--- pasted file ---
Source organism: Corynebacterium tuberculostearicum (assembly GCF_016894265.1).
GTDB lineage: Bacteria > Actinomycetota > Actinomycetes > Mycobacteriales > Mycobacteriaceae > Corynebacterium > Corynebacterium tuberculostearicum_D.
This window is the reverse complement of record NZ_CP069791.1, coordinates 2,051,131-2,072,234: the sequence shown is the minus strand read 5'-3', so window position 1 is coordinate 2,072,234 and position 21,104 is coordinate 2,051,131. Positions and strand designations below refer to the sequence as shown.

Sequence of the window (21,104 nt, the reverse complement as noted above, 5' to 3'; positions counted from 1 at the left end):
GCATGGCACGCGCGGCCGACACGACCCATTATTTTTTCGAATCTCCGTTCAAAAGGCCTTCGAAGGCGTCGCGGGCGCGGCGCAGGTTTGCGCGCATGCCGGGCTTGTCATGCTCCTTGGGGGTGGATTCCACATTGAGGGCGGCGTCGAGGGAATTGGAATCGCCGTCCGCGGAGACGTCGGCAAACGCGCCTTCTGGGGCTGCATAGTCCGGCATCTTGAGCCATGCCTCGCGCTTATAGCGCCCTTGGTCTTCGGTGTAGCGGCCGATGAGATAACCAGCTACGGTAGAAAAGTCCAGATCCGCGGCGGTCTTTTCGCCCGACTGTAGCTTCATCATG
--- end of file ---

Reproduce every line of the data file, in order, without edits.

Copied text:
Source organism: Corynebacterium tuberculostearicum (assembly GCF_016894265.1).
GTDB lineage: Bacteria > Actinomycetota > Actinomycetes > Mycobacteriales > Mycobacteriaceae > Corynebacterium > Corynebacterium tuberculostearicum_D.
This window is the reverse complement of record NZ_CP069791.1, coordinates 2,051,131-2,072,234: the sequence shown is the minus strand read 5'-3', so window position 1 is coordinate 2,072,234 and position 21,104 is coordinate 2,051,131. Positions and strand designations below refer to the sequence as shown.

Sequence of the window (21,104 nt, the reverse complement as noted above, 5' to 3'; positions counted from 1 at the left end):
GCATGGCACGCGCGGCCGACACGACCCATTATTTTTTCGAATCTCCGTTCAAAAGGCCTTCGAAGGCGTCGCGGGCGCGGCGCAGGTTTGCGCGCATGCCGGGCTTGTCATGCTCCTTGGGGGTGGATTCCACATTGAGGGCGGCGTCGAGGGAATTGGAATCGCCGTCCGCGGAGACGTCGGCAAACGCGCCTTCTGGGGCTGCATAGTCCGGCATCTTGAGCCATGCCTCGCGCTTATAGCGCCCTTGGTCTTCGGTGTAGCGGCCGATGAGATAACCAGCTACGGTAGAAAAGTCCAGATCCGCGGCGGTCTTTTCGCCCGACTGTAGCTTCATCATG